Photo credits: Josh Sisk
First and foremost, Whartscape 2010 was hot — weather reports read that temperatures fell steady at 100 degrees all weekend. In effect, the parking lot that harbored Whartscape’s outdoor performances became the modern urban desert. Shade grew more valuable every second, and patrons found themselves willing to pay most anything for a bottle of water. Feeling overzealous, a friend and I initially laughed about purchasing a 30-pack of Deer Park to share between the two of us; half of it had been killed off by the end of our first day. Even though its events transpired in these miserable conditions, Whartscape’s fifth and final year was abound with interesting and engaging live performances — some of which were even good enough to allow their audience‘s attention to stray away from the accumulating sweat on their brows.
Truthfully, I only attended half of the festival. Organizational difficulties left Thursday’s theatre night out of the question, whereas Sunday’s sudden monsoon had me driving back home before I was made aware of Whartscape’s relocation to Sonar. I was there all day Friday and Saturday though, and I’m here to tell you about it. Similarly to our coverage of Whartscape 2009, I’ll be writing future Sound Off! posts on standout artists from the festival. The following is more or less a highlights reel for the portions that I experienced.
- Do I even need to say it? For the strength with which he plays, Brian Chippendale should have the biceps of a boxer. And, let me tell you, the audience can definitely feel that about his live performance.
- Get Em Mamis were easily the most unexpectedly exciting live act Friday. Their brand of hip hop was equal parts club and street — their samples cracked like thunder, and their rhymes matched in wit. As an added bonus, the Baltimore-native duo knows how to work an audience better than most. For a brief 30 minutes, the Get Em Mamis shaped Whartscape like warm putty; tracks like “Cold Summer” couldn’t have been executed more flawlessly (and they’re good on the record too). If, by some stroke of misfortune, you missed out on 2009’s TerAwesome, I advise you to seek it out immediately.
- I was initially attracted to nothing more than Romantic States’ name. “Romantic States” — it just looks like a perfect fit for a melancholy chillwave group. I was intrigued. As it happens, Romantic States are hardly chillwave at all; in fact, they’re just a straight-up downcast pop duo. They’re good too — half of Romantic States is Jim Triplett (of the Videohippos), and he’s carried over his characteristic aching bummer into this new project quite well. Romantic States’ sound is considerably more lo-fi than the Videhohippos, but no less affecting. I look forward to hearing more.
- Unfortunately, Dope Body’s set and my aching hunger occurred simultaneously. I stayed for two songs — both blew me away — and then walked down Park Avenue for some Chinese food. The funny thing is, I could hear Dope Body’s set four blocks away as I ordered my food. These guys are hard, fast, and loud. I don’t think a true hardcore band should be asked for more.
- I didn’t like Jared Paolini’s set at last year’s Whartscape, but I guess all things are subject to change. Jared’s 2010 set at the H&H was comprised of all-new material, the bulk of which was absolutely outstanding. Since I last saw him, it appears as if his ear for harmony has grown more delicate, and his tones have only become more ethereal. According to the man himself, he’s working on getting some of his new movements recorded. To my knowledge, there’s no other information present, so keep an eye out of Jared.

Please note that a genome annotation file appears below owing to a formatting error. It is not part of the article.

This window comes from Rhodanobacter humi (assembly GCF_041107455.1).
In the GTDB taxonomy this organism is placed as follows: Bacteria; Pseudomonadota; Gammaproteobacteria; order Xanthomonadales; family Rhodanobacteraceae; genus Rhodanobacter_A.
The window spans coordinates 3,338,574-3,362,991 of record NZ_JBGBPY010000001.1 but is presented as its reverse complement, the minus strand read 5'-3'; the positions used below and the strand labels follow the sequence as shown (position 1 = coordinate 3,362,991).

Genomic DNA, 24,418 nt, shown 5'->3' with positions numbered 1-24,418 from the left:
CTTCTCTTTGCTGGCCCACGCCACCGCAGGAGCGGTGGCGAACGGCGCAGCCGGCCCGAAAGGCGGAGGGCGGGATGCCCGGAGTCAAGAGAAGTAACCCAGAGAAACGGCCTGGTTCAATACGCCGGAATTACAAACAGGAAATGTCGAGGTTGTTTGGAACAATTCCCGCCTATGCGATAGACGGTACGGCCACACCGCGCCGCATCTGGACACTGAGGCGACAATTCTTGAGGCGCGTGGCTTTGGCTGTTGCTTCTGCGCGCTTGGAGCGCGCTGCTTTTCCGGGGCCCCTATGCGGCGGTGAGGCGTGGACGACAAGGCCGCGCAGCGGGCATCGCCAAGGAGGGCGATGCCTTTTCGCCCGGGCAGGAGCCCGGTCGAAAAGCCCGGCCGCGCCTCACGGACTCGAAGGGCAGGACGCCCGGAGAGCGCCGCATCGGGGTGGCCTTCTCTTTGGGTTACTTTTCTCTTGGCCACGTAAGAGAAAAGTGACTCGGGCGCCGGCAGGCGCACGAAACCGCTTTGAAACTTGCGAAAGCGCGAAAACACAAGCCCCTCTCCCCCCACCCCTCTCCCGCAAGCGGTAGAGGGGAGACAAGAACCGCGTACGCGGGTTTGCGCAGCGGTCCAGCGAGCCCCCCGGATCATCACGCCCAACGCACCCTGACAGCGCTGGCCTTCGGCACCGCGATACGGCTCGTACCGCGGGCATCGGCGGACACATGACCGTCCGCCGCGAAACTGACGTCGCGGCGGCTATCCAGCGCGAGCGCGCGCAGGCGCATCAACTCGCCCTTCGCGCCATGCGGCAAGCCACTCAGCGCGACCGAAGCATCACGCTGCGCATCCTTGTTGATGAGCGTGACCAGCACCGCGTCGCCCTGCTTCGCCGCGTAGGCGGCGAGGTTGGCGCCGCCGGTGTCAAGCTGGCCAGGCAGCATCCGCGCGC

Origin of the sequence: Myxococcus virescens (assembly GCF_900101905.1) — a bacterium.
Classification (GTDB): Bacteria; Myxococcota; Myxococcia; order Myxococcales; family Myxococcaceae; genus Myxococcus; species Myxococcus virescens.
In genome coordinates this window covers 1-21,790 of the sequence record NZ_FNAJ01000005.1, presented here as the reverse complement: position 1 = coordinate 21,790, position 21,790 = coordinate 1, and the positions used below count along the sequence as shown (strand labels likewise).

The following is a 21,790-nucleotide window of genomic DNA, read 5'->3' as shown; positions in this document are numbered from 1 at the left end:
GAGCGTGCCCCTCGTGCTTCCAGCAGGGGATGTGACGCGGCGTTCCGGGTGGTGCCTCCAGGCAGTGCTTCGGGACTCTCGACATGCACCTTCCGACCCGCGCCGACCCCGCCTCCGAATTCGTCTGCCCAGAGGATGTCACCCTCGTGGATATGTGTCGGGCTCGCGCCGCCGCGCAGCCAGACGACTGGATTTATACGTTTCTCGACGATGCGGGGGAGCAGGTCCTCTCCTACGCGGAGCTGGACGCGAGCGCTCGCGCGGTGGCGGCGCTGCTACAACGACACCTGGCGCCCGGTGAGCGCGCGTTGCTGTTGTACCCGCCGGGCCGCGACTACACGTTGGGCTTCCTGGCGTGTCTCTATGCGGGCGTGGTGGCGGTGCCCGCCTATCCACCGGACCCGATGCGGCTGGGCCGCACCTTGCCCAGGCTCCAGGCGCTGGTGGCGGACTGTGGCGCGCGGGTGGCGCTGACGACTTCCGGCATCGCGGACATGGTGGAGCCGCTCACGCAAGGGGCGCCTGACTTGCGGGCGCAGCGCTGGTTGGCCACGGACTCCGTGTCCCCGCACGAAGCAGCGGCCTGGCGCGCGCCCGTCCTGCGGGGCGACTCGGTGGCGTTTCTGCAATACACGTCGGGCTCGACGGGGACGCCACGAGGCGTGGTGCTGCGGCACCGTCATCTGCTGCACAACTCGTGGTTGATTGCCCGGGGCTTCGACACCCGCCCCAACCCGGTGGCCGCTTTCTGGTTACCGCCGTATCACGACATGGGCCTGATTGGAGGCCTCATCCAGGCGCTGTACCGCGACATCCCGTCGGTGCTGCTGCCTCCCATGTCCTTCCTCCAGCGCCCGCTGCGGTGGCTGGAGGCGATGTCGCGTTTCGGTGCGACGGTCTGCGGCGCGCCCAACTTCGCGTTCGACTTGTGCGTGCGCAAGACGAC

- If Needle gun are supposed to be funny, then the joke is lost on me. If they’re not, then I wish they’d take their work a little more seriously. Needle Gun’s live noise set on Friday found them smirking more often than not; which wouldn’t have posed any trouble had their occasional harshness been more captivating (or the joke been more obvious). As it turns out, Needle Gun weren’t prepared to fill either niche. And I’ve listened to their recordings too, many of which are actually superb. Perhaps the virtue of their work is simply compromised by the live performance.
- I anticipated yet another energetic set from Ponytail this Whartscape — they’d never disappointed me before. But their show this year was somewhat less touching. This time around, Ponytail felt overly mechanical; the sounds were the same, but the soul just wasn’t there. It was almost as if the group no longer cared for their old material. I hear now that this may have been their last performance; I just hope they’ll have one more to redeem themselves.
- The way I take it, Amil Byleckie Band aren’t much more than a Flaming Lips tribute. They appeared onstage at the Current Space in future-space costume; they presented commonplace indie pop tunes in the tired old verse/chorus/verse fashion, and they never quite connected their garb to their art. Now, maybe I’m just being cynical here, but it seems to me that costumes scarcely improve the live performance — especially if you don’t have the sounds to match them.
Lastly, I’d just like to take a moment to give props to Wham City for putting this on. Not only was the whole festival free of corporate sponsorship, but also the cuisine they offered was guilt-free and local. Megapasses may have costed upwards of $50, but that’s nothing for the quality of music and stubborn idealism Wham City presented.
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